Big-data privacy has been a much-discussed topic here at AllAnalytics.com, as well it should be. With the promise, as they say, comes the peril -- for consumers and companies alike.
Rebecca Herold, an information privacy consultant and principal at Rebecca Herold & Associates, will be joining us today at 3:00 p.m. ET for an interactive e-chat on big-data privacy. In an email interview, Herold pointed out three of her top concerns surrounding big-data privacy:
The first speaks to the use of de-identified data, such as we see around big-data analytics aimed at determining human activities, trends, and characteristics for health and other purposes. "When you take vast amounts of data, even when they have been de-identified or anonymized, and you start performing increasingly sophisticated analysis on them, you can reveal many types of personal information through the resulting correlations," she warned.
The second relates to potential legal violations, such as state, federal, and contractual requirements. Organizations may even end up violating their own privacy policies with the information revealed through big-data analytics.
The third concern looks at the future and what happens as analytics capabilities get more and more sophisticated. "Looking forward, as big-data accumulates, it is going to become more and more easy, through increasingly sophisticated analytics, to determine intimate details about individuals even without the commonly thought of personal information data such as name, Social Security number, birth date, etc."
Herold said she has other concerns, but noted these for laying "the privacy risk groundwork."
She offered this advice for consumers: "Ask businesses and other organizations why they need so much information." As an example, she pointed to the increasingly common practice of downloading apps to smartphones and other devices.
If you want to download a “free” app, and it asks for your birthday, street address, etc., ask why such personal information is necessary. Or, give bogus information if possible and appropriate. If you are downloading something that is “free” for fun and you don’t really need it to live, then giving a fake address, birthday, etc., will help to protect your real personal information. It will also help you to see if those organizations are sharing your information with others.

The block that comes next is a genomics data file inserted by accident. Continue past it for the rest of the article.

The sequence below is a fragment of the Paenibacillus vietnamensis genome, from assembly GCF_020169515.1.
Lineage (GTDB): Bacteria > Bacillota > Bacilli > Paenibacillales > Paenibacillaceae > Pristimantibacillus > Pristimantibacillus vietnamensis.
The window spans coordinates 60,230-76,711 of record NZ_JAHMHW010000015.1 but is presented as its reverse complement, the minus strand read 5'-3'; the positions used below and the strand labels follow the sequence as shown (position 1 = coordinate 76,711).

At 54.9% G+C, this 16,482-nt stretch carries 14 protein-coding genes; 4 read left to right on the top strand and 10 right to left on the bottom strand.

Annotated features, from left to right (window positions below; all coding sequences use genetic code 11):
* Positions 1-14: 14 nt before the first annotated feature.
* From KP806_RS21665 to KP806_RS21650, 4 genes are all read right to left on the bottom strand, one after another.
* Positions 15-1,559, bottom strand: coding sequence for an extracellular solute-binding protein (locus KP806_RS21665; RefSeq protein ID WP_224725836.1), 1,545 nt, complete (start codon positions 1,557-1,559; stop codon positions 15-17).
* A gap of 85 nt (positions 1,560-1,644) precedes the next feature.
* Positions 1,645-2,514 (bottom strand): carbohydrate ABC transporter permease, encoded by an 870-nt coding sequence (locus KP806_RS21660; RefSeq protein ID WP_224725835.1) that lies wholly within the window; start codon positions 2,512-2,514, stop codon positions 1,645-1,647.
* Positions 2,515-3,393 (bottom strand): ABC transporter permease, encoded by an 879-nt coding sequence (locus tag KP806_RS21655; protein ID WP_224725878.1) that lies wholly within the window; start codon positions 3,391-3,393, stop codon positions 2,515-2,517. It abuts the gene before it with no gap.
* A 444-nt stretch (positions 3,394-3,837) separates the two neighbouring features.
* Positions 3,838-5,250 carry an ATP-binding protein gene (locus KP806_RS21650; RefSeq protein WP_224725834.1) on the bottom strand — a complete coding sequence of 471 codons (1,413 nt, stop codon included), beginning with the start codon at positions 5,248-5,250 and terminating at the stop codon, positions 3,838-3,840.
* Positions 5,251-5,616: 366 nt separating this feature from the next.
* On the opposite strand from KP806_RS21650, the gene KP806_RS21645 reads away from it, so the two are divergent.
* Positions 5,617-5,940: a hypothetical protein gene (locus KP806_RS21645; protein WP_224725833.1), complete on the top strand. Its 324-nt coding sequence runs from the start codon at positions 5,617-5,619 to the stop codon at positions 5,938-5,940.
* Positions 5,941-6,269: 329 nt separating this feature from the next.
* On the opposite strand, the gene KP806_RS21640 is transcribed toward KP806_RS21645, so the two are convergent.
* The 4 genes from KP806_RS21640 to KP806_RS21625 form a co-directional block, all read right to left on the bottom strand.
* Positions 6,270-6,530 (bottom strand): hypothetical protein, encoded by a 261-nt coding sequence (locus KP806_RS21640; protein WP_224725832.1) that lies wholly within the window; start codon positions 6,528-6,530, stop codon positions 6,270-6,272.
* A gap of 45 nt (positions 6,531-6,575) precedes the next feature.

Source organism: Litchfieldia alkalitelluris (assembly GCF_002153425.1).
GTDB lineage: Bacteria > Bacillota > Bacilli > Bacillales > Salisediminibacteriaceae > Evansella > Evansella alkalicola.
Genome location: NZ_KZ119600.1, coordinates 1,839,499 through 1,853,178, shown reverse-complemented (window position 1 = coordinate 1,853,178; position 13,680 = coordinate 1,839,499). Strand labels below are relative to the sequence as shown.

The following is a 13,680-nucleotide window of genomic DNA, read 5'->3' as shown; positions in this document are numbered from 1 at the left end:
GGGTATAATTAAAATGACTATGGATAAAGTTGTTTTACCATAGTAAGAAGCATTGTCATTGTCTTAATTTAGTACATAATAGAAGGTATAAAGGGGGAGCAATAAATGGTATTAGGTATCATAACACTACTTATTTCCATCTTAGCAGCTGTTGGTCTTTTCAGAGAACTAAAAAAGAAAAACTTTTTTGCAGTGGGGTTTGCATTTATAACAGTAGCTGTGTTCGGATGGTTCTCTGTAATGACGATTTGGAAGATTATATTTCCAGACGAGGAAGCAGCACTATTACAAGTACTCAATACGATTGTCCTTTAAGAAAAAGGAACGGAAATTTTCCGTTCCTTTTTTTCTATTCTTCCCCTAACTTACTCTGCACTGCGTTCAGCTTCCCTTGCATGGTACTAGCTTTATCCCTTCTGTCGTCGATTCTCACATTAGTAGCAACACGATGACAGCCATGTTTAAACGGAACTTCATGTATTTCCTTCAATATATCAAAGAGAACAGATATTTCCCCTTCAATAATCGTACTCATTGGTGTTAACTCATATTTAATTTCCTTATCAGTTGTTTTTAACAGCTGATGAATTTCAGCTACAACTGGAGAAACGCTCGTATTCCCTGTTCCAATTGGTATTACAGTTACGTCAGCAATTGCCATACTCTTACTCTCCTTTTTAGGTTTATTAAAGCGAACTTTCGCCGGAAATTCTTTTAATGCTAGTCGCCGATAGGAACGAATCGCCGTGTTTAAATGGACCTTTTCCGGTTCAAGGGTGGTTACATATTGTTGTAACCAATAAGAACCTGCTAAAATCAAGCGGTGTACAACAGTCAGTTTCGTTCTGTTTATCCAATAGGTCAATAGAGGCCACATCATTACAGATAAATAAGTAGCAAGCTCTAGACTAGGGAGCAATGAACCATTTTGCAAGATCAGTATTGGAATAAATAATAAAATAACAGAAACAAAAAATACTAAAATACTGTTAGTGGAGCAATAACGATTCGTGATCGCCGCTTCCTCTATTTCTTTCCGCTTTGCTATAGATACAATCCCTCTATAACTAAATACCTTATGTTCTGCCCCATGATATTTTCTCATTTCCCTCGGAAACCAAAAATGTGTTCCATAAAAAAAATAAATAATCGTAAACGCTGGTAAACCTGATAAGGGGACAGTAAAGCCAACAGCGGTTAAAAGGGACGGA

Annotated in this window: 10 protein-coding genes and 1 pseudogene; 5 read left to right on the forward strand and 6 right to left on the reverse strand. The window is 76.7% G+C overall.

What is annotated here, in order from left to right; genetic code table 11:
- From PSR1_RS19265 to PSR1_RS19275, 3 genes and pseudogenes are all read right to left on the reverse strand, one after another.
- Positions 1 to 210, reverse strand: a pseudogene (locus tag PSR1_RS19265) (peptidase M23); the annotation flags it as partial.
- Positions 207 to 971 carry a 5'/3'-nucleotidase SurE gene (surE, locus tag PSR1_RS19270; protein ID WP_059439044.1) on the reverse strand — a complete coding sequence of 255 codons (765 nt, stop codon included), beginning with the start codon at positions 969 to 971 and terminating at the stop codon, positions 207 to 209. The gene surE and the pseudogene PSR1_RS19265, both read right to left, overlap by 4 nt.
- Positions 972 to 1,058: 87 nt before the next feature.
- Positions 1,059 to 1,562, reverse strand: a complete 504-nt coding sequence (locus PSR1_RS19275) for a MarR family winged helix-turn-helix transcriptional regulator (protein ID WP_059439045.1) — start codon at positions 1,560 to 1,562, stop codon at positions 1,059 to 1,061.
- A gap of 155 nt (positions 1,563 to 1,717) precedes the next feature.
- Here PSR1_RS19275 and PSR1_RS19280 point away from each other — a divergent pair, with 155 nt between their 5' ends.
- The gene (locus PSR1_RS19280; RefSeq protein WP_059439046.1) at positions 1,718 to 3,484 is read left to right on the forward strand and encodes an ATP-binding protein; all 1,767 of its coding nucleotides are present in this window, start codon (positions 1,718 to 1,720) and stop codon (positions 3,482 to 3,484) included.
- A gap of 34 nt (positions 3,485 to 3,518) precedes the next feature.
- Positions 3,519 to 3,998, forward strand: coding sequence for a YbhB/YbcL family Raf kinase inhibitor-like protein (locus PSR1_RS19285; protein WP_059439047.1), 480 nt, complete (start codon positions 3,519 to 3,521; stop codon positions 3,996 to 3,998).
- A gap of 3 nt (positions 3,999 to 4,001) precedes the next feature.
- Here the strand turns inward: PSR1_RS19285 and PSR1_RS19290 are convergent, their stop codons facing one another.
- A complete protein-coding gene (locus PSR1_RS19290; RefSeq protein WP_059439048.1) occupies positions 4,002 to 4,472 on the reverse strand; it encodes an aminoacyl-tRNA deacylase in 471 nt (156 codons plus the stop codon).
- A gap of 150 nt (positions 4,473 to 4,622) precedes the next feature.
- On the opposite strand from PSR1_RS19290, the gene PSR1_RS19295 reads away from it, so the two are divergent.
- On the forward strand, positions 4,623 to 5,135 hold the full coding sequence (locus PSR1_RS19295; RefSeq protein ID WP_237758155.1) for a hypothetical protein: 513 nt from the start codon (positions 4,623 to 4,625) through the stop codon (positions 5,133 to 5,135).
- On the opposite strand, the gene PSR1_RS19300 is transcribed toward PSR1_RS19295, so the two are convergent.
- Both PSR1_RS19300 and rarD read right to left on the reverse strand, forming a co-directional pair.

Companies, too, must question themselves about the hows and whys around their big-data use, Herold said. For example, if a company is using de-identified data, it must understand what that means not only to itself but also to business partners with whom it might share the data for analytics purposes. A company also must be sure to implement big-data use policies and work with information privacy and compliance officers in doing so.
We'll delve more into the consumer and corporate ramifications of big-data use from the privacy perspective during this afternoon's conversation with Herold. Join us here at 3:00 p.m. ET today.
LEADERS FROM THE BUSINESS AND IT COMMUNITIES DUEL OVER CRITICAL TECHNOLOGY ISSUES
The Current Discussion
Visual Analytics: Who Carries the Onus? The Issue: Data visualization is an up-and-coming technology for businesses that want to deliver analytical results in a visual way, enabling analysts the ability to spot patterns more easily and business users to absorb the insight at a glance and better understand what questions to ask of the data. But does it make more sense to train everybody to handle the visualization mandate or bring on visualization expertise? Our experts are divided on the question. The Speakers: Hyoun Park, Principal Analyst, Nucleus Research; Jonathan Schwabish, US Economist & Data Visualizer
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Jim Davis, SVP and CMO at SAS, talks with us at a recent SAS Executive Briefing about how high-performance analytics and visual analytics take away the concerns over big-data and let companies get down to business with their data.